5. I don’t think one should choose and limit which treatments others may get. Again, disability is forced and not chosen. You can’t prove that cure will be mandatory, but some want to make it mandatory that curative treatments won’t be available, which would force many to keep suffering the consequences of severe impairment. Cure needing time to be made doesn’t make it less legitimate of a goal. Science and the technology that enables it are continually advancing. The things they do today would have been considered sci-fi decades ago. Cure isn’t a complete change of all aspects of the brain. “Rewiring” has not been concretely defined, so arguing against that is a strawman. I am arguing for funding for what you want. You don’t have to remove funding from real biomedical research to do that. I don’t know why that keeps getting implied. Autism Speaks wastes a lot of money, but that isn’t an excuse to delegitimize cure research, which has been defamed by saying it’s for prenatal testing.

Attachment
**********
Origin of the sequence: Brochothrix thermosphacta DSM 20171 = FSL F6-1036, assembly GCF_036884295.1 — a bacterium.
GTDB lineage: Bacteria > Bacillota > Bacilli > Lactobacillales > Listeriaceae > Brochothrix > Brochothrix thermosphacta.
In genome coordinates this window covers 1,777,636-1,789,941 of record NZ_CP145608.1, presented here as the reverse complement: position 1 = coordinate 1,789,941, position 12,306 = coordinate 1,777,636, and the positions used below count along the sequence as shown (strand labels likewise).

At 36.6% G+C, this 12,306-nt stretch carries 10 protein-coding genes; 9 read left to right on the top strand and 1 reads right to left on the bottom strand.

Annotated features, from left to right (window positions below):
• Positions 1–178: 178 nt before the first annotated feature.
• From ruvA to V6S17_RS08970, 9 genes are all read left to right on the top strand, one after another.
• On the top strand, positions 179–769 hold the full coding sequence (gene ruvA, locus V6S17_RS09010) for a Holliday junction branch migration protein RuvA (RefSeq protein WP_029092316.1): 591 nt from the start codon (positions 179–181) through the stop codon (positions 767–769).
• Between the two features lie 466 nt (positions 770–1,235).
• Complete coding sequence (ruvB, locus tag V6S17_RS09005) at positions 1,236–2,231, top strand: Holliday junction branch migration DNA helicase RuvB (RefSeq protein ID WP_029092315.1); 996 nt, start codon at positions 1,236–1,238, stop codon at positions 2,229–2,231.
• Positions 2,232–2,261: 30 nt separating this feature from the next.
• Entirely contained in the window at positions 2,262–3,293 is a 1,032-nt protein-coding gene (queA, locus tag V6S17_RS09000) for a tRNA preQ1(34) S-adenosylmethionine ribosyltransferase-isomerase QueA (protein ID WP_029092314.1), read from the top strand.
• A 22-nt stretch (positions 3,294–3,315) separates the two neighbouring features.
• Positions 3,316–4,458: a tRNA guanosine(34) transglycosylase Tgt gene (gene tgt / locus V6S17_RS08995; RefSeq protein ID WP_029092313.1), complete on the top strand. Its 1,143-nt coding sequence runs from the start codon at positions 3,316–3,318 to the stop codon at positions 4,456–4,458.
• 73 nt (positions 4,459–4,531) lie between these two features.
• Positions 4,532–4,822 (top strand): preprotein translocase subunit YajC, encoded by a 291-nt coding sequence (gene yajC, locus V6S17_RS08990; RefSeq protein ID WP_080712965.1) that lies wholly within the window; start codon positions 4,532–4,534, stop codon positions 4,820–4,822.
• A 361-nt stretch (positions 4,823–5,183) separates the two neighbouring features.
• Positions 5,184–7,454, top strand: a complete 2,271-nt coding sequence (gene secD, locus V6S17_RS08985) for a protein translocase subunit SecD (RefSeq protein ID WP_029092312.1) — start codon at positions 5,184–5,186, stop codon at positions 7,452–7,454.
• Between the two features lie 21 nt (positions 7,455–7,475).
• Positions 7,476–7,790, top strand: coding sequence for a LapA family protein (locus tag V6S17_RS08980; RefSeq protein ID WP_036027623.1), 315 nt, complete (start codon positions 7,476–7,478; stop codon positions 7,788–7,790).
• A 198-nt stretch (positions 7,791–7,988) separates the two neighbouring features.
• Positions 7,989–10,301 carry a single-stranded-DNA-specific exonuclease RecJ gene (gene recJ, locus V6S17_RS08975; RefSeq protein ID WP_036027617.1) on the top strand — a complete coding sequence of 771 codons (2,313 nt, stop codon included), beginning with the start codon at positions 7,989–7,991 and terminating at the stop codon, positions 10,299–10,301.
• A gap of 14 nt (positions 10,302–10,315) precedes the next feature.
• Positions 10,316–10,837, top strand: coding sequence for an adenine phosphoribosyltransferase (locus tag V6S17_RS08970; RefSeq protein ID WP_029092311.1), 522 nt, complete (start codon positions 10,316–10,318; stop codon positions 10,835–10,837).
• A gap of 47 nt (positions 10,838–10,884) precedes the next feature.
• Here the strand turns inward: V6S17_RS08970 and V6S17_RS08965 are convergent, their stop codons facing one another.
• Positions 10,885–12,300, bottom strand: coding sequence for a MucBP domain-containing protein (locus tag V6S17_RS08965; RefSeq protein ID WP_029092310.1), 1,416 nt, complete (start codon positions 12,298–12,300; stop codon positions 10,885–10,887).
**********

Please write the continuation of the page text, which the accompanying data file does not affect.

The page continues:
6. I’m done engaging with someone who has a serious case of internalized ableism, clearly has a lack of understanding about the real world in which we live and how it operates and has yet to produce a shred of evidence about real biomedical treatments that are actually helpful and not harmful. I frankly don’t have the time or energy to argue vague concepts such you refuse to define.


  2. “I certainly did have to do bizarre patterns on the floor, and take vitamin supplements and perform weird exercises in order to improve my visual processing.”

    You got patterning? I read about it in the book No Time for Jello. That was a weird theory, wasn’t it?